I hesitated to write this post for over a week. I talked it over with friends, both running and non, and mulled over it on multiple runs. I ultimately decided to post this fully knowing that some of the people involved may eventually read it (or may already have found my blog). If they do, perhaps this will serve as a wakeup call as to how they might be perceived.
Last week, I forced myself to go to a group run in Asheville. I am not opposed to running with other people but going as a stranger to a group run in a new town was terrifying. I was nervous all day and checked their website 10 times. Open to all. Social run. All welcome. Get out of your comfort zone Sarah. I showed up a little early for the 6:15 run in hopes that I could find some other attendees to connect with so I had a “friend’ for the run. As it turned out, there were two groups meeting to run that night, one for a birthday party (not the open one) and the open one I was supposed to meet up with. I walked over to a group of women and asked if they were there for the Thursday run and they confirmed that they were. Then, crickets. After some awkward silence, one asked if I was sponsored by Skechers (the gear and shoes give it away) and I answered yes. Again, crickets. One of the other women had to pee so I asked if I could go with her, since I had to pee too but wasn’t sure if we could use the bathrooms at the start.
When we got back from the bathroom, the group had circled up and the leader was describing the route. I, however, was on the complete outside of the circle with one other girl and we were neither included, nor able to hear. Thankfully, I knew the route from being in Asheville this summer. Then the run started, no, took off. The group literally took off from zero to 7 minute pace and left this other girl and I behind. As readers of this blog know, 7 minute pace isn’t a big deal for me. In a workout. When I want to do a workout. When I’m going to a social Thursday night run, however, I’m not running that pace. Thankfully this other girl who was also relatively new to Asheville was happy to run a more pedestrian pace of 8 minute miles and we did 5 miles together, chatting about endurance related things.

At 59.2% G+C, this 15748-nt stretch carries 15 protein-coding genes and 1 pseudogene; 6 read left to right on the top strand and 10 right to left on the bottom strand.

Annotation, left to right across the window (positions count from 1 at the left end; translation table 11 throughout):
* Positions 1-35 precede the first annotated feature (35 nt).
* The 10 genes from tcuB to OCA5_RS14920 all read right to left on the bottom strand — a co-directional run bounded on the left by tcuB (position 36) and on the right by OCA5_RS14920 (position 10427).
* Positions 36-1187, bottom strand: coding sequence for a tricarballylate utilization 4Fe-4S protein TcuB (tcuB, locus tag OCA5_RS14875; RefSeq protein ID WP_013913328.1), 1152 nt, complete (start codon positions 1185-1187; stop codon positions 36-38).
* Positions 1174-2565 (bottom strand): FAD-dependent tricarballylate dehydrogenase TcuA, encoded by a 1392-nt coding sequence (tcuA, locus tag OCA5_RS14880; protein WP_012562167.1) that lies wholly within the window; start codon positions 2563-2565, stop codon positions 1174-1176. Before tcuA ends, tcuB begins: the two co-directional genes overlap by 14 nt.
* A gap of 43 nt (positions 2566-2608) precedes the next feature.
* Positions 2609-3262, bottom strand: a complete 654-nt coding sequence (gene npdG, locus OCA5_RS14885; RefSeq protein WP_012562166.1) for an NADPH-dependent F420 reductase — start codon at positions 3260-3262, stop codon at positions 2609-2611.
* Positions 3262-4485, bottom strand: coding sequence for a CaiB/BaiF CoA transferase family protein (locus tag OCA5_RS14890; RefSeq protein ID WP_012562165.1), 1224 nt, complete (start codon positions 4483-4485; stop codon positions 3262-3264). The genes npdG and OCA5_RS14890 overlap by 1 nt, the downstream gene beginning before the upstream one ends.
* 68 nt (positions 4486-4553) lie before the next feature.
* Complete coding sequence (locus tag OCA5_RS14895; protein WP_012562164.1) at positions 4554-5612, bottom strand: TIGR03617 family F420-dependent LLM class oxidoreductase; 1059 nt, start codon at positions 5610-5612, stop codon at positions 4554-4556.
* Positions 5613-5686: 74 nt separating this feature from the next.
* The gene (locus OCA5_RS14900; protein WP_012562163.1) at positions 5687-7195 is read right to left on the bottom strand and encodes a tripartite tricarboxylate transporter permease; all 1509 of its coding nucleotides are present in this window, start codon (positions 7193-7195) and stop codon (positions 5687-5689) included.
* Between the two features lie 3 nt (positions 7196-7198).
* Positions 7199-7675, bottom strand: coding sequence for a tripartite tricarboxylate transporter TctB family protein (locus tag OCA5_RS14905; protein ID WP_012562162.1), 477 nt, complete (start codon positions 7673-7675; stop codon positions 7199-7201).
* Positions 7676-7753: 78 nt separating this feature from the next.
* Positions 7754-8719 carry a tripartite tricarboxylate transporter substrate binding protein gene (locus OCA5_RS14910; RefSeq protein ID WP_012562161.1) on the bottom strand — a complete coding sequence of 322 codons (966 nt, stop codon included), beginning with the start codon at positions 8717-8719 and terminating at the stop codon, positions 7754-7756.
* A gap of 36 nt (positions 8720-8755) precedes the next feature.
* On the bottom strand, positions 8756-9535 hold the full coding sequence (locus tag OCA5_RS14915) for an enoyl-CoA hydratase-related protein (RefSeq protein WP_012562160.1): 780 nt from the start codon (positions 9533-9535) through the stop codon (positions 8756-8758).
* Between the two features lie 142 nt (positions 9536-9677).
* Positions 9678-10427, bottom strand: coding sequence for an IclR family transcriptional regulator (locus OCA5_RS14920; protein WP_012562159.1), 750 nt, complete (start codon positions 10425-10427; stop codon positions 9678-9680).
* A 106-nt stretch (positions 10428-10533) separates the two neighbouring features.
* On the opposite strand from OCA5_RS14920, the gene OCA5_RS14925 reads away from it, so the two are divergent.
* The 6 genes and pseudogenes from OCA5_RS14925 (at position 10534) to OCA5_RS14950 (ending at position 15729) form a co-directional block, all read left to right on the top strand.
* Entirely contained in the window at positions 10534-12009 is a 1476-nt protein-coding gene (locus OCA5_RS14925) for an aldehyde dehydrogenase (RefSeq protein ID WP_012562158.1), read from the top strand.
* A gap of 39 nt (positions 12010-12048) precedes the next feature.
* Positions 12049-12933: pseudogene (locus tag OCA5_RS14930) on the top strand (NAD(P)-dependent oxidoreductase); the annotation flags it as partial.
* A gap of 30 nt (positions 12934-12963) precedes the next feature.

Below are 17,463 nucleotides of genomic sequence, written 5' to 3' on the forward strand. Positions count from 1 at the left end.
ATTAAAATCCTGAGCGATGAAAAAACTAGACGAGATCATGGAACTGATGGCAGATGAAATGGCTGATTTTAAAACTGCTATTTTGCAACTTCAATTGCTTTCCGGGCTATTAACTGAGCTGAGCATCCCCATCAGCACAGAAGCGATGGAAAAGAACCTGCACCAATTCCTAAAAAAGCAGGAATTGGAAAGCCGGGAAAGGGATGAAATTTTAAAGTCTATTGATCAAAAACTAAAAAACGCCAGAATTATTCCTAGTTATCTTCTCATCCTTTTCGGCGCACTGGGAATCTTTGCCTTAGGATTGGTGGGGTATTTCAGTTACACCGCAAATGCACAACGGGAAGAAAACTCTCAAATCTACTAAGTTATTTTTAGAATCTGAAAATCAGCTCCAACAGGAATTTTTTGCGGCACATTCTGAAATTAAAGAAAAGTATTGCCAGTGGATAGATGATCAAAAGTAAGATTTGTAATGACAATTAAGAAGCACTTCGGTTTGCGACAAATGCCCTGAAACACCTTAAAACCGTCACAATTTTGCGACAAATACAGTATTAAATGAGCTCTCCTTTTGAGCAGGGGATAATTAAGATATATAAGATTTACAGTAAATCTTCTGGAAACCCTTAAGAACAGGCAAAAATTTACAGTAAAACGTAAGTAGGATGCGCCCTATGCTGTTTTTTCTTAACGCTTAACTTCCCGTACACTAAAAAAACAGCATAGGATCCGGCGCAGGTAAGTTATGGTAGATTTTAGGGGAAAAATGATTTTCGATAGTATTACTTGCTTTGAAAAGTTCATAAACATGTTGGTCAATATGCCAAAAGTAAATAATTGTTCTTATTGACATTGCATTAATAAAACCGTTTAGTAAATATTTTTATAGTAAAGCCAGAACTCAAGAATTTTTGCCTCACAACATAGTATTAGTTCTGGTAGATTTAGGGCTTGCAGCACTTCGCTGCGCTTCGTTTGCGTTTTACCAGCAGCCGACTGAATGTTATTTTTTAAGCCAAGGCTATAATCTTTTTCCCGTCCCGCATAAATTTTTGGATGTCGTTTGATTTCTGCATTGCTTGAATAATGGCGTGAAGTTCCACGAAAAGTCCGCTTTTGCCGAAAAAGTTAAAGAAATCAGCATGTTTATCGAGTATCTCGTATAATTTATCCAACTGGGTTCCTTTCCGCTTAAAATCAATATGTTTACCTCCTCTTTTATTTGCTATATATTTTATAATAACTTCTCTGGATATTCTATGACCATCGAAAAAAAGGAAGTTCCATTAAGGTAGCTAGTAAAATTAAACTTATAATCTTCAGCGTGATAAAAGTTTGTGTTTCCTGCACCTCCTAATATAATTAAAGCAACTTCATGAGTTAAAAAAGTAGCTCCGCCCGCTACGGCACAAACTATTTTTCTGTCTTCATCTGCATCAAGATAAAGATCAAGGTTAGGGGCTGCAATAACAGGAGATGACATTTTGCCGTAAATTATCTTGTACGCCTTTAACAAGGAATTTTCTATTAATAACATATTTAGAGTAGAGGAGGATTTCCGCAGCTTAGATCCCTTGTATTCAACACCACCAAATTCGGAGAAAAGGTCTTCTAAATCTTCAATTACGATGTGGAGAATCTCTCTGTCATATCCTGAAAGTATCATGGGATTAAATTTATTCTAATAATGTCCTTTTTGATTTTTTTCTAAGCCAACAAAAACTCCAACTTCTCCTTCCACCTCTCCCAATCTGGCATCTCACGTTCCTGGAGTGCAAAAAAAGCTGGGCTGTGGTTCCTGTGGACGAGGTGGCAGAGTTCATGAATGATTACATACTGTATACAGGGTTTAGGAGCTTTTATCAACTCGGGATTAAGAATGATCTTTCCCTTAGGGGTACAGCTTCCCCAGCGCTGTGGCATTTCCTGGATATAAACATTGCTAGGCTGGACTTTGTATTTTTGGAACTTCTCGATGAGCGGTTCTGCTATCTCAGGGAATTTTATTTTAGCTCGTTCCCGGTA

We waited for the rest of the group when we got back (the plan was to grab a beer as a group) but it turns out, no one would have cared if we did or not. No one could be bothered to acknowledge us and when we went to buy beer, they sat at a different table. It was the closest thing to my high school experience that I’ve had in 15 years and I coach high school!! We ultimately got up and went and stood awkwardly near the group for the remainder of our beers. As soon as mine was done, I drove home and was mortified/sad/angry.
One of the things that I LOVE about the running community is that it is open and welcoming to all, regardless of pace. Yes, people may not run together during a run or workout, but before and after, we’re all runners. This experience rattled me enormously and it made me never want to attempt a running group again. As my sister said when I told her about it, “Jeez, I would quit running altogether!”
Now that a week has gone by, I find myself wondering if I should go back. In general, I have a pretty low threshold for people who treat me poorly but this is the post-collegiate USATF group in town and if I want to do USATF events, I’m almost obliged to join. Maybe they’ve been burned by newcomers before? Maybe everyone had a bad day before the run?
Have you ever had a negative group run experience? Am I overreacting?